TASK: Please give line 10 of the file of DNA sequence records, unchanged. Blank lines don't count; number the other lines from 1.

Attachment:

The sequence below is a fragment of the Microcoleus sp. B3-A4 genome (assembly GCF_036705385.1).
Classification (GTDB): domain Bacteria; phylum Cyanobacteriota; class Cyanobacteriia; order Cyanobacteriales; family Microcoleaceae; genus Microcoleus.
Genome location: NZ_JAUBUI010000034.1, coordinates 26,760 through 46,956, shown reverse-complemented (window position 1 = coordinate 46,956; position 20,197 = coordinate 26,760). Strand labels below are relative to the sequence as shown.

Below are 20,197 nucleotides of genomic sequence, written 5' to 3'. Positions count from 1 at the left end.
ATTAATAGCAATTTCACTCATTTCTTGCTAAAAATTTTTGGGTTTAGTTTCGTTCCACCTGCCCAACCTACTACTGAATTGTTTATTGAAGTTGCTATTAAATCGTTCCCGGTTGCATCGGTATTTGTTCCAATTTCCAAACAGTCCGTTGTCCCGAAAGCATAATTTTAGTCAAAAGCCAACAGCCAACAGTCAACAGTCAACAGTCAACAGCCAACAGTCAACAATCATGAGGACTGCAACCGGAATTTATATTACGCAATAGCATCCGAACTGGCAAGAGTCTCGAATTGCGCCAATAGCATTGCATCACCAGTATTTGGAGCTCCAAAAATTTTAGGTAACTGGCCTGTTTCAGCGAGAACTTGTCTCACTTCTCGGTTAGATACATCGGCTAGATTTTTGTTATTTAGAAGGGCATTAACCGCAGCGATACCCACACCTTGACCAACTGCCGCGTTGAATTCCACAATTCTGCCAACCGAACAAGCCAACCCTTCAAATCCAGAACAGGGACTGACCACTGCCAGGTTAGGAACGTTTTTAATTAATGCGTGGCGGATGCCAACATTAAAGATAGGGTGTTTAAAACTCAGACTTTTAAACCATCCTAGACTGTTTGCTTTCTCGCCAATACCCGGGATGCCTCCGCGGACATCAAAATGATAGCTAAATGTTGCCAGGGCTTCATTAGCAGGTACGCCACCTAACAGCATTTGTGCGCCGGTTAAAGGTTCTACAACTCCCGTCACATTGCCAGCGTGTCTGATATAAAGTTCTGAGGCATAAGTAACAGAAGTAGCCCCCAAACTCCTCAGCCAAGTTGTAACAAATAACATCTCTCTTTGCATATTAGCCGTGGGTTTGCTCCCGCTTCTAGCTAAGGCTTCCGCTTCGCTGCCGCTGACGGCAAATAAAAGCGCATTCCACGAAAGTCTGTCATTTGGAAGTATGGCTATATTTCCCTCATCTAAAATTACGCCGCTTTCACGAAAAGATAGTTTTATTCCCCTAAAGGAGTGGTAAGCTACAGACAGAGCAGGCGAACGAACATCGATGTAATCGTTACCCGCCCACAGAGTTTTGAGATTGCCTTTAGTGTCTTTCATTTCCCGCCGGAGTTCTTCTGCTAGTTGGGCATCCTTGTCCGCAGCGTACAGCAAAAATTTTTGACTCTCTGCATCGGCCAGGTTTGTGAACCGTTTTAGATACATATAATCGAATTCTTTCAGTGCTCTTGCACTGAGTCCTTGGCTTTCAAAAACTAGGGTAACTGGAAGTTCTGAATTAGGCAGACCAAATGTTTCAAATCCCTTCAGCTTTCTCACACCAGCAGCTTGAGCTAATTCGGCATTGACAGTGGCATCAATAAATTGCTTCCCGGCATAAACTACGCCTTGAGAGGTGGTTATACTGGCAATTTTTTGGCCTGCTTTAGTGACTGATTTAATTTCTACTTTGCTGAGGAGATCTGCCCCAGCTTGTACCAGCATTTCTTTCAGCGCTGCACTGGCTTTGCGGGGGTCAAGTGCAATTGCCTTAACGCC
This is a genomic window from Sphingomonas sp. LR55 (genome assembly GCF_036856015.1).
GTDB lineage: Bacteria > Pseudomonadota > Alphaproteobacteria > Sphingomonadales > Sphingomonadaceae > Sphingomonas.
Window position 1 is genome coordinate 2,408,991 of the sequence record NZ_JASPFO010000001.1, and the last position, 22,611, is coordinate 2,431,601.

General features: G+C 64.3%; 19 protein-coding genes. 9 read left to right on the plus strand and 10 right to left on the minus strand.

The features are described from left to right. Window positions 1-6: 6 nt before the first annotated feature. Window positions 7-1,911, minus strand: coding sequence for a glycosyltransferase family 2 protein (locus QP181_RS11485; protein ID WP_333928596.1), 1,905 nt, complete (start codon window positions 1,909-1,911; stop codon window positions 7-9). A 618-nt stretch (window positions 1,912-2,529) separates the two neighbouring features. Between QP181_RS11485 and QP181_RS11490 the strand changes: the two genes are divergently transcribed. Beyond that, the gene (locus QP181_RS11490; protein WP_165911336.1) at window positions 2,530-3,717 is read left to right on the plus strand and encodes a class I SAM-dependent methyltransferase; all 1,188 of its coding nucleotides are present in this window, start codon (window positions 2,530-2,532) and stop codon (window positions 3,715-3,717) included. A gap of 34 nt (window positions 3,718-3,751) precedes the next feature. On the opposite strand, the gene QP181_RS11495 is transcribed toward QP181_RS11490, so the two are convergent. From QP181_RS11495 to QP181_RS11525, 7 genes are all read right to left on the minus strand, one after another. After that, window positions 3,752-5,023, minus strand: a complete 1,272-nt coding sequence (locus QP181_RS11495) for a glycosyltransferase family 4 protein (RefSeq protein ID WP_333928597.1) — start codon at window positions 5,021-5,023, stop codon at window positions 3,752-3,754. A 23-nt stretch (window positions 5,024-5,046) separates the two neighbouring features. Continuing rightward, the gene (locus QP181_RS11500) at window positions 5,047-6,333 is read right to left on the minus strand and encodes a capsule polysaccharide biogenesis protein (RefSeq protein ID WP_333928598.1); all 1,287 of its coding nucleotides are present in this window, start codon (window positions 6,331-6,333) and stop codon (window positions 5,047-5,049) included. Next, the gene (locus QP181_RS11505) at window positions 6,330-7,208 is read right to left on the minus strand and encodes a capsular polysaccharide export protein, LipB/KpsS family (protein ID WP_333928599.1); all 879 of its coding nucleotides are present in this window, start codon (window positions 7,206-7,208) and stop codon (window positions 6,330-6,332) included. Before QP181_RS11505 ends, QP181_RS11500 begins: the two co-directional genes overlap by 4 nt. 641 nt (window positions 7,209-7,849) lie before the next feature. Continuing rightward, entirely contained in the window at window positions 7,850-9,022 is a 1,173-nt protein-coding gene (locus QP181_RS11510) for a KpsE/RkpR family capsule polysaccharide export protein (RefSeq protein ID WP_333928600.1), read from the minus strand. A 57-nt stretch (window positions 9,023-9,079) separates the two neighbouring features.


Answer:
The features are described from left to right. Window positions 1-6: 6 nt before the first annotated feature. Window positions 7-1,911, minus strand: coding sequence for a glycosyltransferase family 2 protein (locus QP181_RS11485; protein ID WP_333928596.1), 1,905 nt, complete (start codon window positions 1,909-1,911; stop codon window positions 7-9). A 618-nt stretch (window positions 1,912-2,529) separates the two neighbouring features. Between QP181_RS11485 and QP181_RS11490 the strand changes: the two genes are divergently transcribed. Beyond that, the gene (locus QP181_RS11490; protein WP_165911336.1) at window positions 2,530-3,717 is read left to right on the plus strand and encodes a class I SAM-dependent methyltransferase; all 1,188 of its coding nucleotides are present in this window, start codon (window positions 2,530-2,532) and stop codon (window positions 3,715-3,717) included. A gap of 34 nt (window positions 3,718-3,751) precedes the next feature. On the opposite strand, the gene QP181_RS11495 is transcribed toward QP181_RS11490, so the two are convergent. From QP181_RS11495 to QP181_RS11525, 7 genes are all read right to left on the minus strand, one after another. After that, window positions 3,752-5,023, minus strand: a complete 1,272-nt coding sequence (locus QP181_RS11495) for a glycosyltransferase family 4 protein (RefSeq protein ID WP_333928597.1) — start codon at window positions 5,021-5,023, stop codon at window positions 3,752-3,754. A 23-nt stretch (window positions 5,024-5,046) separates the two neighbouring features. Continuing rightward, the gene (locus QP181_RS11500) at window positions 5,047-6,333 is read right to left on the minus strand and encodes a capsule polysaccharide biogenesis protein (RefSeq protein ID WP_333928598.1); all 1,287 of its coding nucleotides are present in this window, start codon (window positions 6,331-6,333) and stop codon (window positions 5,047-5,049) included. Next, the gene (locus QP181_RS11505) at window positions 6,330-7,208 is read right to left on the minus strand and encodes a capsular polysaccharide export protein, LipB/KpsS family (protein ID WP_333928599.1); all 879 of its coding nucleotides are present in this window, start codon (window positions 7,206-7,208) and stop codon (window positions 6,330-6,332) included. Before QP181_RS11505 ends, QP181_RS11500 begins: the two co-directional genes overlap by 4 nt. 641 nt (window positions 7,209-7,849) lie before the next feature. Continuing rightward, entirely contained in the window at window positions 7,850-9,022 is a 1,173-nt protein-coding gene (locus QP181_RS11510) for a KpsE/RkpR family capsule polysaccharide export protein (RefSeq protein ID WP_333928600.1), read from the minus strand. A 57-nt stretch (window positions 9,023-9,079) separates the two neighbouring features.